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New to smoking or have a new smoker? -- "How to optimize your smoke"

mr t 59874

Master of the Pit
SMF Premier Member
Joined Jun 9, 2011
Congratulations and welcome to the fascinating world of smoke/cooking food products. If it can be consumed, it can be smoked.

Hopefully you will find the following helpful.

You want to build your house on a good foundation, the same is true when smoke cooking foods.

The pro's know every wiggle and jiggle of their smokers, as you most likely will be smoking for years to come, I suggest that before you get too involved in smoking foods, you take some time and learn the characteristics of your new smoker/cooker regardless of make or type.  By learning them now, you will then be far ahead of many and much more proficient in the future. 

 By learning the basic foundation and keeping detailed notes, you will be able to answer your own questions as to why one cook was the same or different from another.  This can easily be done at first by simply using quart zip bags half filled with water to replicate meat or other products.  By observing the color change of the bags,you will then be able to visually see the effects of changing species and cut of woods, temperatures, the times, along with the colors of smoke.   By keeping good notes you will soon know what effect each individual change will have on your product.

The following threads may help as well.

Smoked Bread,Crackers and Snacks,   Understanding Smoke Management - updated 12/08/14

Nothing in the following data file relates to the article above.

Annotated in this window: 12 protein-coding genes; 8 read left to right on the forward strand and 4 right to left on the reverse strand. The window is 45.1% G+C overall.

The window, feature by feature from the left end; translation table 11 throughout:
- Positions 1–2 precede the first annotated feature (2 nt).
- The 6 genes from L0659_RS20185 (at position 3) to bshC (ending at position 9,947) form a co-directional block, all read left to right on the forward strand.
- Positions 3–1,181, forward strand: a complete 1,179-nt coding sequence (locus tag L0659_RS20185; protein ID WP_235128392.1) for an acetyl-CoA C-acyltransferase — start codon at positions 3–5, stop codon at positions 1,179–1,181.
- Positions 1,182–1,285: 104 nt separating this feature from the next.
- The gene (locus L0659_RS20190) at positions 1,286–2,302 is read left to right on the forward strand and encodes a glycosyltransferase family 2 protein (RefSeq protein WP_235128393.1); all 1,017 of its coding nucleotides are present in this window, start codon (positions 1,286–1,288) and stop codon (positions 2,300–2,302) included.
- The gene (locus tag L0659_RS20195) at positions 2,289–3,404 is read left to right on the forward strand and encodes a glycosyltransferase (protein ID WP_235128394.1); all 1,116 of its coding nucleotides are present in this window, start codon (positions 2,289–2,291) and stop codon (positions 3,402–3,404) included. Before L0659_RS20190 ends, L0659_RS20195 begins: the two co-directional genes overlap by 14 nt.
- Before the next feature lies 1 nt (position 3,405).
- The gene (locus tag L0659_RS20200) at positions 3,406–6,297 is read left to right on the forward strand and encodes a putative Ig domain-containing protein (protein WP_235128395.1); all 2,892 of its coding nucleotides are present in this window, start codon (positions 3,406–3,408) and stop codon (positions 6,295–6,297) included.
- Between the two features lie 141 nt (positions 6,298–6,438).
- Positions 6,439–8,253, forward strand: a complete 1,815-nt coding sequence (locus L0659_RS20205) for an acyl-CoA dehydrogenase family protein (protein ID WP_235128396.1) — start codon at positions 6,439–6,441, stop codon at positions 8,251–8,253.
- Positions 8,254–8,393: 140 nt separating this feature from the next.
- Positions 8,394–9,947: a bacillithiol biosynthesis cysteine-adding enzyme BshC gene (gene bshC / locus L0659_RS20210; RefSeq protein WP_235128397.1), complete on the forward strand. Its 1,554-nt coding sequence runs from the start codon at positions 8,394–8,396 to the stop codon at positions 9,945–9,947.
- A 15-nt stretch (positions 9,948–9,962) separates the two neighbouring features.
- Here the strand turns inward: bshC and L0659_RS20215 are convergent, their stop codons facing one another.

Hope this helps and have fun,

Mr. T
Last edited:


Master of the Pit
Joined May 12, 2013
Hello Tom some good info and tips.  Keep Smokin!



Master of the Pit
OTBS Member
Joined Nov 15, 2012
Hi Tom,

Thanks so much for your suggestion on using zip lock bags for assessing smoke color.  I also really appreciate your link to your Understanding Smoke Management thread…great info there on thin blue smoke vs. thick white smoke.  I've noticed for a while that my smoke color can start off thin blue and then change to thicker white as my smoking goes on, and your explanation of how this might be some steam from the food makes a lot of sense.  I've also thought that it might possibly have to due with the air in the smoking chamber being used up in the combustion process, and then my combustion getting "choked" by inadequate air intake….I have less problem with this when using dust vs. pellets, which makes sense from an air intake standpoint.

Thanks again for your great information!


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